Volunteers nationwide are lining up for what could be the most rewarding (and adorable) volunteer position available: cuddling brave newborn babies who are busy fighting for their lives.
With the climbing rates of drug addiction in the United States, an increasing number of babies are being born addicted to drugs. Interestingly enough, it also turns out that snuggles may be key to their healing.
According to the Centers for Disease Control and Prevention, Neonatal abstinence syndrome (the diagnosis for babies born addicted to opioid drugs such as heroin, oxycontin, and morphine) has increased by a disturbing 383% in the past 18 years. When these babies are born addicted, they reportedly suffer “tremors, muscle spasms, shrill crying, irritability, sweating, indigestion, diarrhea, vomiting, poor sleeping and fevers”— all as a result of the opioids leaving their system.
Jane Cavanaugh, a nurse who created a “cuddle care program” in her home state of Pennsylvania, says snuggles are an effective way to soothe the mayhem occurring in these babies’ tortured, little bodies.
“These babies going through withdrawal need to be held for extended periods,” she says. “They need human touch. They need soothing. They need talking.”
Marie McLaughlin, chief nursing officer and vice president of Patient Care Services at Magee-Women’s Hospital of UPMC, agrees. She tells TODAY that cuddling drug-addicted babies is a great way to help them manage their symptoms.
“They are very irritable; they are hard to console. This is about swaddling them and giving them that comfort and safe secure feeling.”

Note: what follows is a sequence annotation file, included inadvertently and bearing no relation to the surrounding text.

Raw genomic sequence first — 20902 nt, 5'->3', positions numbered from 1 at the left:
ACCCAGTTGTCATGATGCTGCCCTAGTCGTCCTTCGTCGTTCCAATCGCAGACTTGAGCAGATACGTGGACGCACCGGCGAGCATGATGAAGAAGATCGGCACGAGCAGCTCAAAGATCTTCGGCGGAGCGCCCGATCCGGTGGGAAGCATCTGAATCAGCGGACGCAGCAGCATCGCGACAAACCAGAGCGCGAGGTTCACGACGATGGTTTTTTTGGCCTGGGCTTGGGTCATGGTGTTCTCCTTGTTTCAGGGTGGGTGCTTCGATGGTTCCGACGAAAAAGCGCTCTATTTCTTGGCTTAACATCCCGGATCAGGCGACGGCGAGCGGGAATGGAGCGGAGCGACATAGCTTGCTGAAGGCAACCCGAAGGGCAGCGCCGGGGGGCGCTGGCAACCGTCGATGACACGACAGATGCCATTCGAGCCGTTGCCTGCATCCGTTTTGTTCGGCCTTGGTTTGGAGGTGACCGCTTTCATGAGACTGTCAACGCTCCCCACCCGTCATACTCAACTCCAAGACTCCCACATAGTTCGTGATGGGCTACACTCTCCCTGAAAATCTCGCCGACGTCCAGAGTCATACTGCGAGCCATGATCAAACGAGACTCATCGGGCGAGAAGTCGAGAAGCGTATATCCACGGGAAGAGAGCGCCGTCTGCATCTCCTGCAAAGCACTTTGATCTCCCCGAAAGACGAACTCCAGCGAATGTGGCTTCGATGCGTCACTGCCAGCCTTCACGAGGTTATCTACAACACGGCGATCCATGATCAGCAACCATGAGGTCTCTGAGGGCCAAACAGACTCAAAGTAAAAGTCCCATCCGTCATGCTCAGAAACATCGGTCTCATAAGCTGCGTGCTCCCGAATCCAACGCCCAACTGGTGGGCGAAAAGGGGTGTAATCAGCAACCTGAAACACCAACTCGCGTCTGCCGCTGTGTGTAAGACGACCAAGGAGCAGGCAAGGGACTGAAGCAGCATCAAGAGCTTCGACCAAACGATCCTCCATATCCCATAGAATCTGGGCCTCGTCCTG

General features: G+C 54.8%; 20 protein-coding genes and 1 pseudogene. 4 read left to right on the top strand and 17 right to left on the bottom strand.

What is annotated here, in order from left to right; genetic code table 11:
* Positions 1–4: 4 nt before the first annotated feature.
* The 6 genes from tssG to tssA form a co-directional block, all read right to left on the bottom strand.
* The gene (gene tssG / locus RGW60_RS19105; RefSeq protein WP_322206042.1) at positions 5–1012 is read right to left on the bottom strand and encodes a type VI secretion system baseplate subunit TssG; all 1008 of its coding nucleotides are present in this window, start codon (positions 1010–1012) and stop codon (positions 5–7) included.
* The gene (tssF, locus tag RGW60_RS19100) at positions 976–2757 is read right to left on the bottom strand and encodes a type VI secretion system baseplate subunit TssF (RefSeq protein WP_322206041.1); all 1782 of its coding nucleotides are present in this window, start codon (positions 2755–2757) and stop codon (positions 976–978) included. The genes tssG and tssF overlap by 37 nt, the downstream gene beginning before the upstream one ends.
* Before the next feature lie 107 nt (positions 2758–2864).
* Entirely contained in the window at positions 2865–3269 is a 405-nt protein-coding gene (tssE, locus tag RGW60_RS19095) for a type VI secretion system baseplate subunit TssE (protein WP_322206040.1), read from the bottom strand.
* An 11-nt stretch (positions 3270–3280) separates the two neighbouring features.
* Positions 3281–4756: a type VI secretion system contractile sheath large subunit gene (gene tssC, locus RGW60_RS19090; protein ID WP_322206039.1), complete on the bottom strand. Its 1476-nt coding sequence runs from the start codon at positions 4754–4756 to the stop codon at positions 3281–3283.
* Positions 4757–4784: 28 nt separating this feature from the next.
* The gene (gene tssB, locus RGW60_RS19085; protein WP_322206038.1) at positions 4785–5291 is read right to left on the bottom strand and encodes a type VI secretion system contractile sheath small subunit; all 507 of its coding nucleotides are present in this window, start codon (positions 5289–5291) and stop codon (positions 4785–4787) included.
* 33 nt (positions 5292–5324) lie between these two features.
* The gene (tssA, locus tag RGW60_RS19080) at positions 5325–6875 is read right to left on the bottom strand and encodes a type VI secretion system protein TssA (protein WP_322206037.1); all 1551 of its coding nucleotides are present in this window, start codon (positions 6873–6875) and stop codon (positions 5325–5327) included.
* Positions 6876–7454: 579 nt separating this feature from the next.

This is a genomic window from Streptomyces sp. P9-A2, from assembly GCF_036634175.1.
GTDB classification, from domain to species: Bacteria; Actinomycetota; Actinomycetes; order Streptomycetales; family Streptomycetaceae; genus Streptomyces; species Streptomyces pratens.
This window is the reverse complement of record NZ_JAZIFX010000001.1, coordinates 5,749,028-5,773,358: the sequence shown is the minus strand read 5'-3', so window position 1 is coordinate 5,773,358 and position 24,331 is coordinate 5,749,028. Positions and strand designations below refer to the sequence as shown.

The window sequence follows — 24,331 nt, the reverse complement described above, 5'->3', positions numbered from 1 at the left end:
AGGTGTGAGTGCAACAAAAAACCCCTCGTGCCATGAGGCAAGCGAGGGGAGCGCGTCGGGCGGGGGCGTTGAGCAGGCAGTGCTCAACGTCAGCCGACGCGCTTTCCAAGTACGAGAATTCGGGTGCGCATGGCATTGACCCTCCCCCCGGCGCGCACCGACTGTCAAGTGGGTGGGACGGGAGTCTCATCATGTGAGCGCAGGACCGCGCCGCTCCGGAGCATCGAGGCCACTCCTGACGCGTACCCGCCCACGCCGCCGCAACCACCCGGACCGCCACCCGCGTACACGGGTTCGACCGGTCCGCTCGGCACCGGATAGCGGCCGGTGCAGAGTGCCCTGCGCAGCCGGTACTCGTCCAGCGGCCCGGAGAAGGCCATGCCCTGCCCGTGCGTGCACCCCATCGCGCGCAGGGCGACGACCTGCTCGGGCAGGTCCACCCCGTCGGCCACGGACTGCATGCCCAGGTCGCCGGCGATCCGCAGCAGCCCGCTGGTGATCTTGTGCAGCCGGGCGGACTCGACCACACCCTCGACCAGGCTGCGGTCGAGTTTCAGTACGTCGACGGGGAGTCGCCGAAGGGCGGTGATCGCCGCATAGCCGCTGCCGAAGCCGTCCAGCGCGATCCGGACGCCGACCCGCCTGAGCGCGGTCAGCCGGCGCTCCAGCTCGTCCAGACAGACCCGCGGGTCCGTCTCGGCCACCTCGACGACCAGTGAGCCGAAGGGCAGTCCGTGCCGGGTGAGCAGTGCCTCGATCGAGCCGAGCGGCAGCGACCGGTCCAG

Oftentimes, drug-addicted babies are born to loving mothers who are in the midst of recovery themselves. National Geographic explains that many mothers “didn’t misuse opioids during pregnancy but took methadone or buprenorphine, the frontline medications for treating opioid addiction.” In fact, methadone treatments are encouraged during pregnancy because they are safer than drug use or quitting cold turkey. Unfortunately, for the babies, the end result is still the same.
Cuddling and skin-to-skin contact has been promoted in many hospitals in recent years. According to research, it helps maintain temperature better than an incubator, can stabilize heart rate, breathing, and blood sugar better than most modern tools, and can even relieve pain.
While cuddling is important for every baby’s development, the trauma experienced by drug-addicted babies makes skin-to-skin contact that much more important.
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If cuddling babies sounds like the perfect volunteer position for you, please get in touch with your local hospital for more information on how you can help these brave newborns in need.
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